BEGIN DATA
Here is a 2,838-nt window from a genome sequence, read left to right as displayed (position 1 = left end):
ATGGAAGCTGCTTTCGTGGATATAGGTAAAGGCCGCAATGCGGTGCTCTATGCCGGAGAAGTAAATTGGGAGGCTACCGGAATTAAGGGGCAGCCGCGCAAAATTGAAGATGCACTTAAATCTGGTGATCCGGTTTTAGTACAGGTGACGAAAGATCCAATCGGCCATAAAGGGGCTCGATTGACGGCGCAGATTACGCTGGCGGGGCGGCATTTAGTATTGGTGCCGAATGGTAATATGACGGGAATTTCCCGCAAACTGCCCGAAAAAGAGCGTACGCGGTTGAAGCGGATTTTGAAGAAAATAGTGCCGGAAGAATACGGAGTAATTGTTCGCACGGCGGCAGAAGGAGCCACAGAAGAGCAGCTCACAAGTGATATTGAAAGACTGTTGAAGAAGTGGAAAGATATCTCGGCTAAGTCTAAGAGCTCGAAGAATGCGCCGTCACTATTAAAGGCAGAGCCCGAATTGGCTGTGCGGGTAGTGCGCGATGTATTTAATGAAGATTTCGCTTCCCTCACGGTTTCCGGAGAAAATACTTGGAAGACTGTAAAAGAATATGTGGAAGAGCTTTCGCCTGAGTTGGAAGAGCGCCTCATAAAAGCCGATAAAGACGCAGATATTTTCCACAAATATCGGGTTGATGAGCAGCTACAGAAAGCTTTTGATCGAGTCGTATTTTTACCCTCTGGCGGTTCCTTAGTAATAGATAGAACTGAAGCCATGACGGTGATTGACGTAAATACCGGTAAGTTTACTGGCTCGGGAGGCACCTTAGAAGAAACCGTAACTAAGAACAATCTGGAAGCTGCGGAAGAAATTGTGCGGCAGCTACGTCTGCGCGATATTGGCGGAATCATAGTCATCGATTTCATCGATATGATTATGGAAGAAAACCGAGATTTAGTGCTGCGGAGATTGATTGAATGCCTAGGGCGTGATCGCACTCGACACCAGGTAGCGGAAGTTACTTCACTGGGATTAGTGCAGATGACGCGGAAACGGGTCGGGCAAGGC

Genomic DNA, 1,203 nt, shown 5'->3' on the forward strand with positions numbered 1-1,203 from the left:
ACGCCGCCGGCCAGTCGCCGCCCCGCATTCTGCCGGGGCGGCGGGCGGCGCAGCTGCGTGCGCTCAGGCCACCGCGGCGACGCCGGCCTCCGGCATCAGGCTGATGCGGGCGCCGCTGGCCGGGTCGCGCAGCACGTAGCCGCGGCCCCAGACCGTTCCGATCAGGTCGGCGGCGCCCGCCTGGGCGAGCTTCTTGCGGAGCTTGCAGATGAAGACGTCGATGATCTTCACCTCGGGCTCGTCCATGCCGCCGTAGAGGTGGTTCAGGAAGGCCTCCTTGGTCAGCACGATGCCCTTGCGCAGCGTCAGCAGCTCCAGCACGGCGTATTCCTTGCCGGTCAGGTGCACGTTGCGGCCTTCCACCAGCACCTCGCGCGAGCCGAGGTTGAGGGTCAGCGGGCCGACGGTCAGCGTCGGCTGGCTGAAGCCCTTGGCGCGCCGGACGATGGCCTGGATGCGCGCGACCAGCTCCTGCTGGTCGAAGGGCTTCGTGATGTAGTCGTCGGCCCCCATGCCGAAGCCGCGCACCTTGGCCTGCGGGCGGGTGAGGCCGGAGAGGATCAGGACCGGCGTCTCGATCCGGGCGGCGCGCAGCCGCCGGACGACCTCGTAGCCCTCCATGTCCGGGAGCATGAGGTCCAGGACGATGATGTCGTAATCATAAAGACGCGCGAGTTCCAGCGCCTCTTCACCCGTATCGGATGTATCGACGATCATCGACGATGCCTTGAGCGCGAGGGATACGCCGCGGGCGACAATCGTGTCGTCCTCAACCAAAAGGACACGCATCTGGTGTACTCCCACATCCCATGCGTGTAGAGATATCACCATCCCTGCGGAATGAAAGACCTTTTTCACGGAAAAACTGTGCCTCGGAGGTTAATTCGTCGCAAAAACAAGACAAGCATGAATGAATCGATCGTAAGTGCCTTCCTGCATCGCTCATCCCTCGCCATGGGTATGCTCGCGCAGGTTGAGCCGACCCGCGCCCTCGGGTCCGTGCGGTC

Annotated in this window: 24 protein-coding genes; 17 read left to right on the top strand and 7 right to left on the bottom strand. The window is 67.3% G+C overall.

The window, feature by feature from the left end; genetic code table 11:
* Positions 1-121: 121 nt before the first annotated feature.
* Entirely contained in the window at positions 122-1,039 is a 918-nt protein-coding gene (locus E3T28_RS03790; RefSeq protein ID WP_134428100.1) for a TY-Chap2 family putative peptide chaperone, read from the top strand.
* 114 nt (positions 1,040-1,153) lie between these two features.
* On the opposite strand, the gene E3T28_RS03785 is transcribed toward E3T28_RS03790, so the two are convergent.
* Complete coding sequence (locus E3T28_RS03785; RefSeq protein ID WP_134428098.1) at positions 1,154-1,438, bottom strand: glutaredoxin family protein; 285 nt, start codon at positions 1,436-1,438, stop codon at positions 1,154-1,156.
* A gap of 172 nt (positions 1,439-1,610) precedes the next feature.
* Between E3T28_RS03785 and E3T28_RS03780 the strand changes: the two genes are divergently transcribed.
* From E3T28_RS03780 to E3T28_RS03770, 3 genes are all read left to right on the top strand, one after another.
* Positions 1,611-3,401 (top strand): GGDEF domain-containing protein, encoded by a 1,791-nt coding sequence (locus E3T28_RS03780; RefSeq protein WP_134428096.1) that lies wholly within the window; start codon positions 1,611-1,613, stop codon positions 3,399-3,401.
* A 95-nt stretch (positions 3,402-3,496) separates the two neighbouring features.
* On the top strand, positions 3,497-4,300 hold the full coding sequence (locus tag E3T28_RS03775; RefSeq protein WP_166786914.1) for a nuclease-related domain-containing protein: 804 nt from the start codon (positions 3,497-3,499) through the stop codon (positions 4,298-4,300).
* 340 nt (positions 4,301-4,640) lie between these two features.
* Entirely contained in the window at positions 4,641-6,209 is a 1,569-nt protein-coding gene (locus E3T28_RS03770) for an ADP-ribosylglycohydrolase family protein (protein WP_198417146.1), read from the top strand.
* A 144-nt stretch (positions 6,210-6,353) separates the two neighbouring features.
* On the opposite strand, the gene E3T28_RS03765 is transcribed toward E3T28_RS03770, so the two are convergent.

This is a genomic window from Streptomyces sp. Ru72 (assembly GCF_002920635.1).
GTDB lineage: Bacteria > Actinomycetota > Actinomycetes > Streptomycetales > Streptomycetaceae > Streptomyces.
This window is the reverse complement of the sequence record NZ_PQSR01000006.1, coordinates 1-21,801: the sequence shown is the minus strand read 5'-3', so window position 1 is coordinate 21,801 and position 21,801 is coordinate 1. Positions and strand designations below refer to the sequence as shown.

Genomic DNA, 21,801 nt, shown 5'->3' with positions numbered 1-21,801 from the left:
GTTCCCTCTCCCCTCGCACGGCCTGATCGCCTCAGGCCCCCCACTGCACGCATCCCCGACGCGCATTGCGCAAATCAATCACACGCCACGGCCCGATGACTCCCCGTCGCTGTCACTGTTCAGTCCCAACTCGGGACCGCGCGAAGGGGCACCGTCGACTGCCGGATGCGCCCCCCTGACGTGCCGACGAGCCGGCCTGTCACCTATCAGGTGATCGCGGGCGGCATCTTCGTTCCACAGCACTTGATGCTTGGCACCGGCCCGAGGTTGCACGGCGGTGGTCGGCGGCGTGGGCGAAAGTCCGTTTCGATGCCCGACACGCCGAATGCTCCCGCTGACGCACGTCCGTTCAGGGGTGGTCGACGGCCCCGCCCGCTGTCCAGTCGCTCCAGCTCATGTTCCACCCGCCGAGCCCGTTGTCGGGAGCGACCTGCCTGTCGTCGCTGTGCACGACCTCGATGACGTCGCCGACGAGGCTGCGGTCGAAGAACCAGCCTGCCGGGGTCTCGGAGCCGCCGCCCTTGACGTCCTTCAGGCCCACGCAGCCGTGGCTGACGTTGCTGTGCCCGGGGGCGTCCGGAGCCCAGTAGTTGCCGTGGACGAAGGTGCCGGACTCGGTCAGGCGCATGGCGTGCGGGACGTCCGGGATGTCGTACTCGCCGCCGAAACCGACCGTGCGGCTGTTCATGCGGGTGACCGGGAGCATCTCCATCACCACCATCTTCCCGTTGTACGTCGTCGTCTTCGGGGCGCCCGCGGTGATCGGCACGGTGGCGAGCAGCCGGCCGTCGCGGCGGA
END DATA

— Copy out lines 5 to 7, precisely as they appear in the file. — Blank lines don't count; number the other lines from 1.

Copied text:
Annotated in this window: 24 protein-coding genes; 17 read left to right on the top strand and 7 right to left on the bottom strand. The window is 67.3% G+C overall.

The window, feature by feature from the left end; genetic code table 11:
* Positions 1-121: 121 nt before the first annotated feature.